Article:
The homeownership rate for Black families has technically improved over the pandemic, but remains far and apart from that of white families.
According to new data out from the U.S. Census Bureau, reported by Redfin, just 44.7 percent of Black families nationwide own their home, up slightly from 44 percent before the pandemic began. That’s compared to 74 percent of white families, up from 73.7 percent pre pandemic.
The homeownership gap between Black and white families–29.3 percent–has also barely changed over the last decade.
“The good news is that the Black homeownership rate didn’t decline during the pandemic, even though Black Americans were hit hardest by coronavirus-related layoffs and are recovering slower financially,” said Redfin Chief Economist Daryl Fairweather. “But that’s only a glimmer of hope in a flawed system, where Black families are at an unfair financial disadvantage due to the legacy of racism and discrimination that has caused several generations to miss out on building wealth through homeownership.”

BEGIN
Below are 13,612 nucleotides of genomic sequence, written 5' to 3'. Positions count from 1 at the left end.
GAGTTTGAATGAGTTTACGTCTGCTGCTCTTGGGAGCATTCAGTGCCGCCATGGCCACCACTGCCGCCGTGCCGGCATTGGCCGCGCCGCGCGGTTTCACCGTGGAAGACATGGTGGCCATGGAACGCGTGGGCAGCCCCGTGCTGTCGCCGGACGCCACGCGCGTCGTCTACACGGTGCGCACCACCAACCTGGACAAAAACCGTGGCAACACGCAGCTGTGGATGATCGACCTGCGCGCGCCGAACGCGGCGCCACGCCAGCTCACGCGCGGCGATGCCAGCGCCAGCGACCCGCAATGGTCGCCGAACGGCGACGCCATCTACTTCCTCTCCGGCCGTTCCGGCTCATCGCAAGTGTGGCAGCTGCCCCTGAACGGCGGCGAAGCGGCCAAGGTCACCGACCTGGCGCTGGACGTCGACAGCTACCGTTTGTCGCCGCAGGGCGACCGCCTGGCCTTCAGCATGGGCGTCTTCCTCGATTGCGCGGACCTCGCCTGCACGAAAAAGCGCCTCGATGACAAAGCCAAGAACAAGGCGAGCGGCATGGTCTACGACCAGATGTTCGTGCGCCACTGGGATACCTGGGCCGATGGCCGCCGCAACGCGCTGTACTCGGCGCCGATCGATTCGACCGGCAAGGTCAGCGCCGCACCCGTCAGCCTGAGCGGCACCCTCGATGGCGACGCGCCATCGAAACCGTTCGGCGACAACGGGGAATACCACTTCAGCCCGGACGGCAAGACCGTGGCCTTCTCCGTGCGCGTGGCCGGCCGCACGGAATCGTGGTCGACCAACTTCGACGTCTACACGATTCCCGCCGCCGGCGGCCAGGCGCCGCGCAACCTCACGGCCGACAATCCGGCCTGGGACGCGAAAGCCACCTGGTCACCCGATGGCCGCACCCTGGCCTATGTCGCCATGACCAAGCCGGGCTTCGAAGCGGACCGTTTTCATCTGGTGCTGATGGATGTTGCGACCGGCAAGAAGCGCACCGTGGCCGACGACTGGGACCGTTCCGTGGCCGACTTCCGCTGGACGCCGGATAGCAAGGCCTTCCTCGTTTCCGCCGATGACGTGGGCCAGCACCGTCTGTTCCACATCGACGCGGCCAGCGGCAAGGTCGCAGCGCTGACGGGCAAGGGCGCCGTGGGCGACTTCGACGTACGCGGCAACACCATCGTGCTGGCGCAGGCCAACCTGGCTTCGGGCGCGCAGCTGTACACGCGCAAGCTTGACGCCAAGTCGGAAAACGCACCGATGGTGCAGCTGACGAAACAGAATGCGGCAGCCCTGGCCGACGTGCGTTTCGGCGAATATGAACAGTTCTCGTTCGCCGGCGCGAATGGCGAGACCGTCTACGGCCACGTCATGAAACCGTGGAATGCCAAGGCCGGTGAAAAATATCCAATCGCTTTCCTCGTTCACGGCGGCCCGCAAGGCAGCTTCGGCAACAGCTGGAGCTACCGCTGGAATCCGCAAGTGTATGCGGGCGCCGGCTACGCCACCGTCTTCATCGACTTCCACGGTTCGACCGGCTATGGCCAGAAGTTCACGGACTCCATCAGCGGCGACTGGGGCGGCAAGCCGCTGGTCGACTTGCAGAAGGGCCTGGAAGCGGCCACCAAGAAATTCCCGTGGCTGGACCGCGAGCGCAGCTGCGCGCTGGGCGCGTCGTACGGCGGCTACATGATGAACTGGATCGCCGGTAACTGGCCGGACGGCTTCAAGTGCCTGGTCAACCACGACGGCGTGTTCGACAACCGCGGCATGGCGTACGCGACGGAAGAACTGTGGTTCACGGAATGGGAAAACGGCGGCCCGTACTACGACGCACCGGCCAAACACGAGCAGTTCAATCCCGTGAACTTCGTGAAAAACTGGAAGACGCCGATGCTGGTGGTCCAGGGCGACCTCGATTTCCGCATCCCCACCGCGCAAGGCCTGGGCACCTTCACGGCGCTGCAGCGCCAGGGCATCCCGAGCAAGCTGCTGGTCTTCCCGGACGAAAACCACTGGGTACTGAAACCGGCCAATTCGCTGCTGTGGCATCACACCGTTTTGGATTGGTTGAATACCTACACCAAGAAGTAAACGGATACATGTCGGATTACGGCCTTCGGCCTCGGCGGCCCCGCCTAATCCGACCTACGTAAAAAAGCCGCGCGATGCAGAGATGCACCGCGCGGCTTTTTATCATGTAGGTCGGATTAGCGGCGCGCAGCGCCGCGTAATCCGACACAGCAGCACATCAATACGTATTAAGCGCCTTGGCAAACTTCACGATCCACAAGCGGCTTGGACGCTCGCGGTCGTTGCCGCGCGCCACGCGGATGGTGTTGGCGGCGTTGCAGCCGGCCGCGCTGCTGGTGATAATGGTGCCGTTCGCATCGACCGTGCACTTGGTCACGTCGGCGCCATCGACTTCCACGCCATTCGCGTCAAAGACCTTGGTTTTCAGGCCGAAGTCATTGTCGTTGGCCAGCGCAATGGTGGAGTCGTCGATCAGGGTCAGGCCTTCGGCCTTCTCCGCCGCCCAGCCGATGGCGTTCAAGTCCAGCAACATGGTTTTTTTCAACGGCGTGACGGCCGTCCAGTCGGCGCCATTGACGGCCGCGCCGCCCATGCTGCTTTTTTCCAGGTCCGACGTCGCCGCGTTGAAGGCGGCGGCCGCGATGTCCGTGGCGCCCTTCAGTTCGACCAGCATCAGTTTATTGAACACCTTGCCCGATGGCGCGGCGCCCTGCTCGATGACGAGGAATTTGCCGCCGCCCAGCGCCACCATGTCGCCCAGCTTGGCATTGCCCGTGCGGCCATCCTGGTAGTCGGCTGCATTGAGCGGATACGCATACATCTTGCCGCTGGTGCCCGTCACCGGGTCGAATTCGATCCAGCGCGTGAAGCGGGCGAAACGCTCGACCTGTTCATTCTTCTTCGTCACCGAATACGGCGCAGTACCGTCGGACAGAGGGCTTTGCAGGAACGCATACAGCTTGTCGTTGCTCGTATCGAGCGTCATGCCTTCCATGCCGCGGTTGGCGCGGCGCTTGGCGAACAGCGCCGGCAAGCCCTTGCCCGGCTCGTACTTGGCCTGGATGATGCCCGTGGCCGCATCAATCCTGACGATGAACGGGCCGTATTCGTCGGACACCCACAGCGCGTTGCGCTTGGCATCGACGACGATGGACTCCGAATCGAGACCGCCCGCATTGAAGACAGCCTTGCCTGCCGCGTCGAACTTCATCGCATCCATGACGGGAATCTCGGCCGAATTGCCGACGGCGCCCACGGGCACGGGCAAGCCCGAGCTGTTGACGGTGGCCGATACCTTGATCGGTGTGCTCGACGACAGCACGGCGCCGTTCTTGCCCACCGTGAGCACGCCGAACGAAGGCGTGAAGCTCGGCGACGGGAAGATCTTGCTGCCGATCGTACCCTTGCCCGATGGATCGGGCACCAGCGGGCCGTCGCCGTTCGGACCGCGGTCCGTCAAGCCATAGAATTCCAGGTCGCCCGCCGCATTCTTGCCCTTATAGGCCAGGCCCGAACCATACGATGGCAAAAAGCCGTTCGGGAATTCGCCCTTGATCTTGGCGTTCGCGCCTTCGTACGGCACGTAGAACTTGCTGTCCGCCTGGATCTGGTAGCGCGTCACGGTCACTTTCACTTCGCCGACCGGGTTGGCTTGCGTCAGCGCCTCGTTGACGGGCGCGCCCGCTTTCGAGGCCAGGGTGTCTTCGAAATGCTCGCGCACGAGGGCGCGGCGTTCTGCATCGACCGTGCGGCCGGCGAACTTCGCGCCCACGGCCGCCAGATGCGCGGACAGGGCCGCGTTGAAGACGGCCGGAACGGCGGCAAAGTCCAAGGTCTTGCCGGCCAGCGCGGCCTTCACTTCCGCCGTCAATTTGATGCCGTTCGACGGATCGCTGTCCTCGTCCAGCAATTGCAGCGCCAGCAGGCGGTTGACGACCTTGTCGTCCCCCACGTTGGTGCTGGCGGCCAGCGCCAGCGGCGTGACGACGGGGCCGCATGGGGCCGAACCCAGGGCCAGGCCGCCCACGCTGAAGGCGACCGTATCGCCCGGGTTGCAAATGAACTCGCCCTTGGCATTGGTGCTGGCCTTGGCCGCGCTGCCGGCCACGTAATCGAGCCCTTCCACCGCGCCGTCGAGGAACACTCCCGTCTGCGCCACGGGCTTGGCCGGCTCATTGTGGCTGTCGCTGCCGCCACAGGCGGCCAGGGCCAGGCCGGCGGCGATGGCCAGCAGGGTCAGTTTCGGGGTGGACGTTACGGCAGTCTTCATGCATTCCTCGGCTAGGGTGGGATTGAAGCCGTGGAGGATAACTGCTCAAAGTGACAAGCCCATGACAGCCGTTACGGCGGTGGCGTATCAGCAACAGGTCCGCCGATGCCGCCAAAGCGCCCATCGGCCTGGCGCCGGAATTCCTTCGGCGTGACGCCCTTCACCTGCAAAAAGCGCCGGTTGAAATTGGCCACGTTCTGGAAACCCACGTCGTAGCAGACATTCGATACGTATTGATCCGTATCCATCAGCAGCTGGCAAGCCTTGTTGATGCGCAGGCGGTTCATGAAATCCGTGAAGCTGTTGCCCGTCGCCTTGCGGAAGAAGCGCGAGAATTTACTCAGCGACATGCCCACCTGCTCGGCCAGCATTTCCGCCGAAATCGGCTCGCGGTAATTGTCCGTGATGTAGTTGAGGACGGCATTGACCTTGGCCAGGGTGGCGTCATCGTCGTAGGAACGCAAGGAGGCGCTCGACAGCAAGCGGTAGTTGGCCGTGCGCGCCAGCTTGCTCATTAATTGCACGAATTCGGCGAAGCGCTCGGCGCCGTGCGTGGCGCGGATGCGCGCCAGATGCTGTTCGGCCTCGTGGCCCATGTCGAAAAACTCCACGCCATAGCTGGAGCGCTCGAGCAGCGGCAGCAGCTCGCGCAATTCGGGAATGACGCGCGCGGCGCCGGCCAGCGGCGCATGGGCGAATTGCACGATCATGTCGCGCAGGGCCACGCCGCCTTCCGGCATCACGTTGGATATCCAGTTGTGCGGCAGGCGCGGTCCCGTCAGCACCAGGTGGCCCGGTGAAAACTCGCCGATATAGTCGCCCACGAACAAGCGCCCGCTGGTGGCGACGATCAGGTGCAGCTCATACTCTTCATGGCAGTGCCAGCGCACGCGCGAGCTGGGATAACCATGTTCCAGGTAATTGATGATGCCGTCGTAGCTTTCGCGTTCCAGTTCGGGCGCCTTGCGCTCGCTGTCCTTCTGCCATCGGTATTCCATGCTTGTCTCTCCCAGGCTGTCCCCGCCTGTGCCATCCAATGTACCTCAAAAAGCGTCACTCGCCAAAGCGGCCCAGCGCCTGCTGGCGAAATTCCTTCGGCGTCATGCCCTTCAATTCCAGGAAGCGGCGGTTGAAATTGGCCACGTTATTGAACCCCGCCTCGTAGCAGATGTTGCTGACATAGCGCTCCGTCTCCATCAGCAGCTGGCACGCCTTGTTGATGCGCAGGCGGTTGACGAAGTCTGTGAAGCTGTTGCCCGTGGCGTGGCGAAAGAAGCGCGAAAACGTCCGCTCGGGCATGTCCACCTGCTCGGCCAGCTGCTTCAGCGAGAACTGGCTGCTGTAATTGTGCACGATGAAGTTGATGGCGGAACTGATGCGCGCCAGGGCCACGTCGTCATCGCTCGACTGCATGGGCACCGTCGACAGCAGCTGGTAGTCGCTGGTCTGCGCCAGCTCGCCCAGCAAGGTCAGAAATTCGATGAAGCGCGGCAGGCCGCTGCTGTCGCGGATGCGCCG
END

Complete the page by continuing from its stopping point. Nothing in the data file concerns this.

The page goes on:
Per Redfin, Washington D.C. and Birmingham had the highest Black homeownership rates in the U.S. at 51 percent. They’re followed by Richmond, New Orleans, Philadelphia and Atlanta.
Just 23 percent of Black families in Salt Lake City own their home, the lowest Black homeownership rate in the country. That’s followed by Milwaukee, Minneapolis, Las Vegas and San Diego.
“It’s worth celebrating the fact that the real estate wealth held by Black Americans is on the rise, and hopefully that wealth will strengthen Black communities” Fairweather said. “But unfortunately, because most Black Americans don’t currently own a home, most of them aren’t earning money through homeownership. Moving forward, the public and private sectors should work together on a major policy overhaul to help Black families buy homes, as that is one of the most important steps in reducing inequality in this country.”